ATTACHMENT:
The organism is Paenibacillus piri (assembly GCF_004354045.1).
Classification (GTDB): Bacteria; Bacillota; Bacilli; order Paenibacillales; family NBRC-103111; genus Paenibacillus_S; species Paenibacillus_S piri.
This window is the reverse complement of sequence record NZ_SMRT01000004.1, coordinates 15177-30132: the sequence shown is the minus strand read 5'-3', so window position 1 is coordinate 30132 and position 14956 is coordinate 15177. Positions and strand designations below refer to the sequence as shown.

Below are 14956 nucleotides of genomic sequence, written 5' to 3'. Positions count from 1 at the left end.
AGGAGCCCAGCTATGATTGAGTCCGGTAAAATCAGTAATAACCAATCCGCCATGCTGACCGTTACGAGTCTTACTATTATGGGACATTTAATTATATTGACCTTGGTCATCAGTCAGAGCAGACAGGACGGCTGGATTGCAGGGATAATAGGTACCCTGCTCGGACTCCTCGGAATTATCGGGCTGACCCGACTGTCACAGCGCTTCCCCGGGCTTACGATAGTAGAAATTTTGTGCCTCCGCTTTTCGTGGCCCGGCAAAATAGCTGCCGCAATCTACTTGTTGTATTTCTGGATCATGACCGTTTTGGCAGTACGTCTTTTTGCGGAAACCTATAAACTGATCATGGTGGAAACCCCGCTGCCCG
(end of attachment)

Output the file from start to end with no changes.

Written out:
The organism is Paenibacillus piri (assembly GCF_004354045.1).
Classification (GTDB): Bacteria; Bacillota; Bacilli; order Paenibacillales; family NBRC-103111; genus Paenibacillus_S; species Paenibacillus_S piri.
This window is the reverse complement of sequence record NZ_SMRT01000004.1, coordinates 15177-30132: the sequence shown is the minus strand read 5'-3', so window position 1 is coordinate 30132 and position 14956 is coordinate 15177. Positions and strand designations below refer to the sequence as shown.

Below are 14956 nucleotides of genomic sequence, written 5' to 3'. Positions count from 1 at the left end.
AGGAGCCCAGCTATGATTGAGTCCGGTAAAATCAGTAATAACCAATCCGCCATGCTGACCGTTACGAGTCTTACTATTATGGGACATTTAATTATATTGACCTTGGTCATCAGTCAGAGCAGACAGGACGGCTGGATTGCAGGGATAATAGGTACCCTGCTCGGACTCCTCGGAATTATCGGGCTGACCCGACTGTCACAGCGCTTCCCCGGGCTTACGATAGTAGAAATTTTGTGCCTCCGCTTTTCGTGGCCCGGCAAAATAGCTGCCGCAATCTACTTGTTGTATTTCTGGATCATGACCGTTTTGGCAGTACGTCTTTTTGCGGAAACCTATAAACTGATCATGGTGGAAACCCCGCTGCCCG